Helix-coil transition of PrP106-126: Molecular dynamic study

Yaakov Levy*, Eilat Hanan, Beka Solomon, Oren M. Becker

*Corresponding author for this work

Research output: Contribution to journalArticlepeer-review


A set of 34 molecular dynamic (MD) simulations totaling 305 ns of simulation time of the prion protein-derived peptide PrP106-126 was performed with both explicit and implicit solvent models. The objective of these simulations is to investigate the relative stability of the a-helical conformation of the peptide and the mechanism for conversion from the helix to a random-coil structure. At neutral pH, the wild-type peptide was found to lose its initial helical structure very fast, within a few nanoseconds (ns) from the beginning of the simulations. The helix breaks up in the middle and then unwinds to the termini. The spontaneous transition into the random coil structure is governed by the hydrophobic interaction between His111 and Val122. The A117V mutation, which is linked to GSS disease, was found to destabilize the helix conformation of the peptide significantly, leading to a complete loss of helicity approximately 1 ns faster than in the wild-type. Furthermore, the A117V mutant exhibits a different mechanism for helix-coil conversion, wherein the helix begins to break up at the C-terminus and then gradually to unwind towards the N-terminus. In most simulations, the mutation was found to speed up the conversion through an additional hydrophobic interaction between Met112 and the mutated residue Val117, an interaction that did not exist in the wild-type peptide. Finally, the Β-sheet conformation of the wild-type peptide was found to be less stable at acidic pH due to a destabilization of the His111-Val122, since at acidic pH this histidine is protonated and is unlikely to participate in hydrophobic interaction.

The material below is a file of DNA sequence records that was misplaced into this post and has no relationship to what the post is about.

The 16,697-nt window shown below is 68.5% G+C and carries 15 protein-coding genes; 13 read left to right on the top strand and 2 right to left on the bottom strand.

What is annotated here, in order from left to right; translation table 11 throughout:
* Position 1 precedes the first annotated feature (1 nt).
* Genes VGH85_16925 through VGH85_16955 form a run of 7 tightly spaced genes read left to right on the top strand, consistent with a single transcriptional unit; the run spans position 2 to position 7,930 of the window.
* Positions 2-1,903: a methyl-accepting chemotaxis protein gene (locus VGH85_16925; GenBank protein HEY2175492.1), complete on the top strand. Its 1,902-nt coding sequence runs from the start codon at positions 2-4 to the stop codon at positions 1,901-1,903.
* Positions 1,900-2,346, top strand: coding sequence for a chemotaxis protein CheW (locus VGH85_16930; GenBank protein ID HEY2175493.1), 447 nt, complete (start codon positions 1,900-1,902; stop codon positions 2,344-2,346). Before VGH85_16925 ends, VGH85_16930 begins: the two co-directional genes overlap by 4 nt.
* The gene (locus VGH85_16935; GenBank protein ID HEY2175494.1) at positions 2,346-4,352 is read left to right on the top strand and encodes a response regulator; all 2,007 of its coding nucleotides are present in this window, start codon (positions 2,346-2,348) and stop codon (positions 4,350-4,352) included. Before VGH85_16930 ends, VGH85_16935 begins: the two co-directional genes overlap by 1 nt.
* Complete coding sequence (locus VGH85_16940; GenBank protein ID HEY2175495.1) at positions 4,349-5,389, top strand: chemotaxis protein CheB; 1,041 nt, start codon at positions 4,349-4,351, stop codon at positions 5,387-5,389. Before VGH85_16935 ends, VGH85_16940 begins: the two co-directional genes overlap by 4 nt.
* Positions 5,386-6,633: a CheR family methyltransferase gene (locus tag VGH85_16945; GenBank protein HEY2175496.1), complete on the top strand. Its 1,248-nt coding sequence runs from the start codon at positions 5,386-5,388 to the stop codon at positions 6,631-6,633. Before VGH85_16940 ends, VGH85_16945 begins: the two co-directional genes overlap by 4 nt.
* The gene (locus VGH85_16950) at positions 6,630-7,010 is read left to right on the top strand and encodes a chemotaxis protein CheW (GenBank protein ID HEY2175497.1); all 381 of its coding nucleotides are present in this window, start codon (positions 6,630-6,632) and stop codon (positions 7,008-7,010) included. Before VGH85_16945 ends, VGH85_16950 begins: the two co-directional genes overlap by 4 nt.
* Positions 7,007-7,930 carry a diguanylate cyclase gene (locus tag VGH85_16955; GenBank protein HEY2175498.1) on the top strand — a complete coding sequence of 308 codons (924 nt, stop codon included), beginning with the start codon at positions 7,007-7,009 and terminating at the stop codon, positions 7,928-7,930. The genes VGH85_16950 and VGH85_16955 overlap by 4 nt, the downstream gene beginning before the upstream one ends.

Original languageEnglish
Pages (from-to)382-396
Number of pages15
JournalProteins: Structure, Function and Genetics
Issue number4
StatePublished - 1 Dec 2001


  • A117V mutation
  • Helix-coil transition
  • PrP106-126
  • Prion protein


Dive into the research topics of 'Helix-coil transition of PrP106-126: Molecular dynamic study'. Together they form a unique fingerprint.

Cite this